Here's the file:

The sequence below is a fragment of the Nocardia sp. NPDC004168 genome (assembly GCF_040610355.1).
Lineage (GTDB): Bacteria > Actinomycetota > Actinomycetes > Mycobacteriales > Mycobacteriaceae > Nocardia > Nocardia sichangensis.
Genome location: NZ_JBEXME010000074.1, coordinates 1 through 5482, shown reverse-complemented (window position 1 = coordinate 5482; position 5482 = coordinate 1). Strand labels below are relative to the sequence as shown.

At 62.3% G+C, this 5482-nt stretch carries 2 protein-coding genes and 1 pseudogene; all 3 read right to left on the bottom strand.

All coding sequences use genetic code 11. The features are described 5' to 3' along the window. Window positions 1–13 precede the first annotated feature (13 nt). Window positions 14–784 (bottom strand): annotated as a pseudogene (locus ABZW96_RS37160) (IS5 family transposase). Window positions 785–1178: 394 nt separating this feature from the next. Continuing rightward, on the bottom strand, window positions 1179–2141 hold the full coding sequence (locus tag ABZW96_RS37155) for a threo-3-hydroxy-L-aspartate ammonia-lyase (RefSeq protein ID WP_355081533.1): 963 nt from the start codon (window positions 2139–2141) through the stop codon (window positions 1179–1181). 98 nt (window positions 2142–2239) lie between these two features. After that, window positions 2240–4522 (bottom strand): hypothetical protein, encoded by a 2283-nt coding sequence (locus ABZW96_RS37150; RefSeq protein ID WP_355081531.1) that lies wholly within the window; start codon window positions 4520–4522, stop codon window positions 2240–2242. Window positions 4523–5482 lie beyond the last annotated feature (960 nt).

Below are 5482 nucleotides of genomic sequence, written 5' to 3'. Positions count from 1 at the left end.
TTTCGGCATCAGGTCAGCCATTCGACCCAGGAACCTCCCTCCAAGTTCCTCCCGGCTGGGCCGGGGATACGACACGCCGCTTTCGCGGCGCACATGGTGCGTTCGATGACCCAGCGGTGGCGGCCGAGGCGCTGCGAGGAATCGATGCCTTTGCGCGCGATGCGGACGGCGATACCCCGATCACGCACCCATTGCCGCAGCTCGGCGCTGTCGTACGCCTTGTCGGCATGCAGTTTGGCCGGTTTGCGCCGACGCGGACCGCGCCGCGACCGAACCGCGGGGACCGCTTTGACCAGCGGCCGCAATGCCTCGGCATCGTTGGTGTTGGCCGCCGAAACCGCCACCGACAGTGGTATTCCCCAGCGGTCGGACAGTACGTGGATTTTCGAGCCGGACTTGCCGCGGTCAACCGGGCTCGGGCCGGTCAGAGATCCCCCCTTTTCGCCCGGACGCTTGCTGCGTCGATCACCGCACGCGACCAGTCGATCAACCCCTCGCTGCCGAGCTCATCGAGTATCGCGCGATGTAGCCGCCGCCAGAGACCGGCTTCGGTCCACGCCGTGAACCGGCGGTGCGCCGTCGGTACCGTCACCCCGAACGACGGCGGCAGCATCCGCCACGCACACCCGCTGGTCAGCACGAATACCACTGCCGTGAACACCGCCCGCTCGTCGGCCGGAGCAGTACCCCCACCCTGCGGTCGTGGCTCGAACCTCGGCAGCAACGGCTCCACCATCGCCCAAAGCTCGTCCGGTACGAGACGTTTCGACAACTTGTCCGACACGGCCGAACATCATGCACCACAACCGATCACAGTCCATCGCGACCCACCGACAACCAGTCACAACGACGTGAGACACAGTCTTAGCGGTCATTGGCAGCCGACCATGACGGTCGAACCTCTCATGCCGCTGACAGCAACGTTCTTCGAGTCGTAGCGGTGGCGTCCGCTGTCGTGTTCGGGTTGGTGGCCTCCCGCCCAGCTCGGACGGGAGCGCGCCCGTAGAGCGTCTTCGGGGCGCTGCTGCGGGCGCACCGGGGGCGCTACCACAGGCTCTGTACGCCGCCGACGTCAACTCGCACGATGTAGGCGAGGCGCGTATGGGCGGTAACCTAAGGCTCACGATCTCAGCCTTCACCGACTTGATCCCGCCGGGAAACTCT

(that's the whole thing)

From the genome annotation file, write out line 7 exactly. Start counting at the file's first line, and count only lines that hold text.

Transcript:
TTTCGGCATCAGGTCAGCCATTCGACCCAGGAACCTCCCTCCAAGTTCCTCCCGGCTGGGCCGGGGATACGACACGCCGCTTTCGCGGCGCACATGGTGCGTTCGATGACCCAGCGGTGGCGGCCGAGGCGCTGCGAGGAATCGATGCCTTTGCGCGCGATGCGGACGGCGATACCCCGATCACGCACCCATTGCCGCAGCTCGGCGCTGTCGTACGCCTTGTCGGCATGCAGTTTGGCCGGTTTGCGCCGACGCGGACCGCGCCGCGACCGAACCGCGGGGACCGCTTTGACCAGCGGCCGCAATGCCTCGGCATCGTTGGTGTTGGCCGCCGAAACCGCCACCGACAGTGGTATTCCCCAGCGGTCGGACAGTACGTGGATTTTCGAGCCGGACTTGCCGCGGTCAACCGGGCTCGGGCCGGTCAGAGATCCCCCCTTTTCGCCCGGACGCTTGCTGCGTCGATCACCGCACGCGACCAGTCGATCAACCCCTCGCTGCCGAGCTCATCGAGTATCGCGCGATGTAGCCGCCGCCAGAGACCGGCTTCGGTCCACGCCGTGAACCGGCGGTGCGCCGTCGGTACCGTCACCCCGAACGACGGCGGCAGCATCCGCCACGCACACCCGCTGGTCAGCACGAATACCACTGCCGTGAACACCGCCCGCTCGTCGGCCGGAGCAGTACCCCCACCCTGCGGTCGTGGCTCGAACCTCGGCAGCAACGGCTCCACCATCGCCCAAAGCTCGTCCGGTACGAGACGTTTCGACAACTTGTCCGACACGGCCGAACATCATGCACCACAACCGATCACAGTCCATCGCGACCCACCGACAACCAGTCACAACGACGTGAGACACAGTCTTAGCGGTCATTGGCAGCCGACCATGACGGTCGAACCTCTCATGCCGCTGACAGCAACGTTCTTCGAGTCGTAGCGGTGGCGTCCGCTGTCGTGTTCGGGTTGGTGGCCTCCCGCCCAGCTCGGACGGGAGCGCGCCCGTAGAGCGTCTTCGGGGCGCTGCTGCGGGCGCACCGGGGGCGCTACCACAGGCTCTGTACGCCGCCGACGTCAACTCGCACGATGTAGGCGAGGCGCGTATGGGCGGTAACCTAAGGCTCACGATCTCAGCCTTCACCGACTTGATCCCGCCGGGAAACTCT